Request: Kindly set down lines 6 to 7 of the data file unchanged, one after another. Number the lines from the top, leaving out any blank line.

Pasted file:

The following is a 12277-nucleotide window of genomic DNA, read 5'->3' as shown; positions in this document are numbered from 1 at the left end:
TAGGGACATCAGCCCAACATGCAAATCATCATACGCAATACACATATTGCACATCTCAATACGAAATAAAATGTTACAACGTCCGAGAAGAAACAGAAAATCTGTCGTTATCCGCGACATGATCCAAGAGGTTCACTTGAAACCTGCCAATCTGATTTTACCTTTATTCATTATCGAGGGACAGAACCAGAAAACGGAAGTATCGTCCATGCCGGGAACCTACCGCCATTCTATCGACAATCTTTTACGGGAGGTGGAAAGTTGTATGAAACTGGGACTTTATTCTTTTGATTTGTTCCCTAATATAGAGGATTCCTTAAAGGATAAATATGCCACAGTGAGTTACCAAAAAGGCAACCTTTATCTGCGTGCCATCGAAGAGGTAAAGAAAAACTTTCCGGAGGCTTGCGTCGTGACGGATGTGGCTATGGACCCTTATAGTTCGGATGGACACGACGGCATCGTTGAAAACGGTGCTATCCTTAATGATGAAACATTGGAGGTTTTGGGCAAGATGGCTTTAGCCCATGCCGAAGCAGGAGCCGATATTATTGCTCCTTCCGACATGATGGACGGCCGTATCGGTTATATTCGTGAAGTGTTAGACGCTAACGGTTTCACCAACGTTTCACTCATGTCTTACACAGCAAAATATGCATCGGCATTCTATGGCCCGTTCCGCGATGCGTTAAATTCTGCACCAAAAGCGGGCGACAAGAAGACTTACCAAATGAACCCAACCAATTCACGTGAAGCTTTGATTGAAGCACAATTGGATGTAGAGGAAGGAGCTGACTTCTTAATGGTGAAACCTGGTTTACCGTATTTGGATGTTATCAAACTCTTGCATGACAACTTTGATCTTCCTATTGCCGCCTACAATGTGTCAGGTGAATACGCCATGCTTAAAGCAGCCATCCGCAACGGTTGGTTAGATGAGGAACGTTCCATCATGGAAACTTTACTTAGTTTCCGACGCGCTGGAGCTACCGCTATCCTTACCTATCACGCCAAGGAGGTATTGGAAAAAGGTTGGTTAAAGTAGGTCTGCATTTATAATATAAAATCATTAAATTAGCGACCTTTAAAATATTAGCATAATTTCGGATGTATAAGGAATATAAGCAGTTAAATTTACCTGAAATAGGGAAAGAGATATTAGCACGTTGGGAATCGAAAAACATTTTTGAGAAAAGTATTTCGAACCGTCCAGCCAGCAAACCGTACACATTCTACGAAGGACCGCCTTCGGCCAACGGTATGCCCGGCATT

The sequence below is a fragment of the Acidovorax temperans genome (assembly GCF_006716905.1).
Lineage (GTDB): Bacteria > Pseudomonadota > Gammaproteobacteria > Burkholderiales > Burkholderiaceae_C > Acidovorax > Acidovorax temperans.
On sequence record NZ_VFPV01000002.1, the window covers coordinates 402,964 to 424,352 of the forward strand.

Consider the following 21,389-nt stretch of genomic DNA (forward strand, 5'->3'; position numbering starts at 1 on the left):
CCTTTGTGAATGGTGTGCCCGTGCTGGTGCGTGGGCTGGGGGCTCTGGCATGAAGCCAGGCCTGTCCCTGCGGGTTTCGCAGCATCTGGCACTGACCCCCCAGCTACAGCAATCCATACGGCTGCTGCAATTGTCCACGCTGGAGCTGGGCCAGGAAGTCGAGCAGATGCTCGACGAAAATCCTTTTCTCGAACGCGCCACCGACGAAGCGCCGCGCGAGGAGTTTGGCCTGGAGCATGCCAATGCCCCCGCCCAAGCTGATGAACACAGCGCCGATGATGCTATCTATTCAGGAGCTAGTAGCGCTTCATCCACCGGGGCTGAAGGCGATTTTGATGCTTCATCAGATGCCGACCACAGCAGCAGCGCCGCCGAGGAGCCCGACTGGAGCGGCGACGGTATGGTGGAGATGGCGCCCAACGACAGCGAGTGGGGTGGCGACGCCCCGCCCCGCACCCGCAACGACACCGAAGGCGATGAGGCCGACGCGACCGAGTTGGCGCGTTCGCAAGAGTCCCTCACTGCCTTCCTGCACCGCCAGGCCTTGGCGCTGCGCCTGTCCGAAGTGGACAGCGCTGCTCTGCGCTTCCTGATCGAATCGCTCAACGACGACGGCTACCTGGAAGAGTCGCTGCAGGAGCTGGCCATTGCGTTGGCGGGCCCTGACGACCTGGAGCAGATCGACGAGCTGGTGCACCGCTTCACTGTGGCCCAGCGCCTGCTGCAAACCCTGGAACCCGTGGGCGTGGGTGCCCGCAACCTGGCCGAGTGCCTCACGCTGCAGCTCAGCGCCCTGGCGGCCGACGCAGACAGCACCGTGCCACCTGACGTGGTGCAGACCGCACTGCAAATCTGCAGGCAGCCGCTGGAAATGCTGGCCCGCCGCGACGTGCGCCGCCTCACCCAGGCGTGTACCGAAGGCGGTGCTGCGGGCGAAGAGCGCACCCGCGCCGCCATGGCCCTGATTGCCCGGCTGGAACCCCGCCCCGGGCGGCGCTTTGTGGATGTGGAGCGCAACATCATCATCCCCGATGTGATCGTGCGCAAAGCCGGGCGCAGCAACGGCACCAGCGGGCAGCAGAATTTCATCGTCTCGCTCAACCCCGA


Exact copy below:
Consider the following 21,389-nt stretch of genomic DNA (forward strand, 5'->3'; position numbering starts at 1 on the left):
CCTTTGTGAATGGTGTGCCCGTGCTGGTGCGTGGGCTGGGGGCTCTGGCATGAAGCCAGGCCTGTCCCTGCGGGTTTCGCAGCATCTGGCACTGACCCCCCAGCTACAGCAATCCATACGGCTGCTGCAATTGTCCACGCTGGAGCTGGGCCAGGAAGTCGAGCAGATGCTCGACGAAAATCCTTTTCTCGAACGCGCCACCGACGAAGCGCCGCGCGAGGAGTTTGGCCTGGAGCATGCCAATGCCCCCGCCCAAGCTGATGAACACAGCGCCGATGATGCTATCTATTCAGGAGCTAGTAGCGCTTCATCCACCGGGGCTGAAGGCGATTTTGATGCTTCATCAGATGCCGACCACAGCAGCAGCGCCGCCGAGGAGCCCGACTGGAGCGGCGACGGTATGGTGGAGATGGCGCCCAACGACAGCGAGTGGGGTGGCGACGCCCCGCCCCGCACCCGCAACGACACCGAAGGCGATGAGGCCGACGCGACCGAGTTGGCGCGTTCGCAAGAGTCCCTCACTGCCTTCCTGCACCGCCAGGCCTTGGCGCTGCGCCTGTCCGAAGTGGACAGCGCTGCTCTGCGCTTCCTGATCGAATCGCTCAACGACGACGGCTACCTGGAAGAGTCGCTGCAGGAGCTGGCCATTGCGTTGGCGGGCCCTGACGACCTGGAGCAGATCGACGAGCTGGTGCACCGCTTCACTGTGGCCCAGCGCCTGCTGCAAACCCTGGAACCCGTGGGCGTGGGTGCCCGCAACCTGGCCGAGTGCCTCACGCTGCAGCTCAGCGCCCTGGCGGCCGACGCAGACAGCACCGTGCCACCTGACGTGGTGCAGACCGCACTGCAAATCTGCAGGCAGCCGCTGGAAATGCTGGCCCGCCGCGACGTGCGCCGCCTCACCCAGGCGTGTACCGAAGGCGGTGCTGCGGGCGAAGAGCGCACCCGCGCCGCCATGGCCCTGATTGCCCGGCTGGAACCCCGCCCCGGGCGGCGCTTTGTGGATGTGGAGCGCAACATCATCATCCCCGATGTGATCGTGCGCAAAGCCGGGCGCAGCAACGGCACCAGCGGGCAGCAGAATTTCATCGTCTCGCTCAACCCCGA